Ivey Publishing

Social Media Marketing: A Strategic Approach

Barker, Barker, Borman, Roberts, Zahay ,2 (United States, Cengage, 2008)
Prepared By Ashley Woytaz,
Chapter and Title Chapter Matches: Case Information
Chapter 1:
The Role of Social Media Marketing

MISSION IMPOSSIBLE: MEASURING SOCIAL MEDIA RETURN ON INVESTMENT
Miranda R. Goode, Daniel Samosh

Product Number: 9B12A015
Publication Date: 5/17/2012
Revision Date: 5/18/2012
Length: 10 pages

In August 2011, the digital strategist at Online Advertisers, a small digital media company (web development, affiliate marketing, and social media management), was faced with finalizing a value proposition for a new social media marketing division, Online Advertisers Social. Online Advertisers was a creativity-driven company. Data and analytic capabilities were generally not the reason why clients worked with Online Advertisers. Online Advertisers attracted clients by being young, in touch with trends, energetic, and creative. However, clients (especially larger clients) wanted analytics — metrics that could be used to objectively quantify returns on social media investment. The digital strategist saw an opportunity to position Online Advertisers Social as a social media company that offered smaller businesses insights into their target markets that they would not otherwise have access to due to budget constraints.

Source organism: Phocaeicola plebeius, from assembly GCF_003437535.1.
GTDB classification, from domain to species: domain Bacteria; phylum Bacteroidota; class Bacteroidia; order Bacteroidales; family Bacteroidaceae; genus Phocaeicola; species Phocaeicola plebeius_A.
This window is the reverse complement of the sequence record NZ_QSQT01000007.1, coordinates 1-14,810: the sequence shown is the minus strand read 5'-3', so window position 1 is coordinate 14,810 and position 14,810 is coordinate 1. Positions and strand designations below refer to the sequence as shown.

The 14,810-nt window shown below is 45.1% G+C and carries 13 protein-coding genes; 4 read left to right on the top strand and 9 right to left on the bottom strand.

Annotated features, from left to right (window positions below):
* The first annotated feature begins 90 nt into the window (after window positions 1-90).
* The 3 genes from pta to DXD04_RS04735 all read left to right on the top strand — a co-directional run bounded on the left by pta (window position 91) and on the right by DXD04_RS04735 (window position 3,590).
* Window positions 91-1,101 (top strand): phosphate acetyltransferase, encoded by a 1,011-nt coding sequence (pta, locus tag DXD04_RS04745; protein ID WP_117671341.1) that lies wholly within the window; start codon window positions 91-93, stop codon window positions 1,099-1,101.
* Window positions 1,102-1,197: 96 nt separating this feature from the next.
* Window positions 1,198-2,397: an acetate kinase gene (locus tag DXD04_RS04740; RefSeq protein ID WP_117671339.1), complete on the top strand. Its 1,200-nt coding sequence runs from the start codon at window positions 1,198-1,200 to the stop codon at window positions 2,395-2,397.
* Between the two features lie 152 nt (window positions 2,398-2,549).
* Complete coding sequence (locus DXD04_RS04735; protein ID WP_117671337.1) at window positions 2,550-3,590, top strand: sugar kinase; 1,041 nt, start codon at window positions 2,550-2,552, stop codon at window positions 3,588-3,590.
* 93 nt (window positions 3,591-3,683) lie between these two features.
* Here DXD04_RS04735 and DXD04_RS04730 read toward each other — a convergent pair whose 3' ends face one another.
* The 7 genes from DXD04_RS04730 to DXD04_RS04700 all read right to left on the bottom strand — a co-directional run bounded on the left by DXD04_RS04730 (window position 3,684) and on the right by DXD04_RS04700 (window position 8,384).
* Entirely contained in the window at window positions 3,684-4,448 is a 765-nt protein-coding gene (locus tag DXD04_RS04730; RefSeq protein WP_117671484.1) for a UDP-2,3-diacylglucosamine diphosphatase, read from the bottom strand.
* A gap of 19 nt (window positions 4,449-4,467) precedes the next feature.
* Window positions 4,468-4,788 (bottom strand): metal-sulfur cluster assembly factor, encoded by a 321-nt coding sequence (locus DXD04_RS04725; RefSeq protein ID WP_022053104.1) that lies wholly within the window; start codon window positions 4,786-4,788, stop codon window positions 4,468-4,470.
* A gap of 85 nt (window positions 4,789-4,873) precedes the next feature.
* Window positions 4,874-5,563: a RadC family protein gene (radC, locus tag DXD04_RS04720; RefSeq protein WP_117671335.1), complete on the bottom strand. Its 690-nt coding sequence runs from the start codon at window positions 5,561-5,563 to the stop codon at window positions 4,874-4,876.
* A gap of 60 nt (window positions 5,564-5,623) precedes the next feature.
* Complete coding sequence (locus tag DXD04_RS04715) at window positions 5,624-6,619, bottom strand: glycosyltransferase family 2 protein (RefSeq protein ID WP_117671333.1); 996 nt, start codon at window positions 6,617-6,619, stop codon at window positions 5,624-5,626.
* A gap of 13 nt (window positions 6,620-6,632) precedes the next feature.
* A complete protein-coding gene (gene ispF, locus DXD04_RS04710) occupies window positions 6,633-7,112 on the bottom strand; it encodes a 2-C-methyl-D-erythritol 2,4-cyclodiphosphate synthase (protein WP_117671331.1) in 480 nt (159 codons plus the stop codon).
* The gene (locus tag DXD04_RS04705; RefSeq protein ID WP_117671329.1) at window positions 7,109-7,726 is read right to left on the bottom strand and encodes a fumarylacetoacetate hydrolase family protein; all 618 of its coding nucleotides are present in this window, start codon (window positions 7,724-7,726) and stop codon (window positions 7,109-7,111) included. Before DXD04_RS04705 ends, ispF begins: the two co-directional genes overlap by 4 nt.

The digital strategist needed to create a value proposition that balanced an analytics focus with Online Advertisers’ creative marketing and design. The company was too small to offer a large-scale competitive analytical package, and had relied too heavily on intuition in the past to create a competitive data-based social media package. The digital strategist went through the nuances of social media management, including campaign management and community management, and the issue of offering services related to the measurement of social media ROI in a rapidly growing and maturing industry.


Teaching Note: 8B12A015 (4 pages)
Industry: Other Services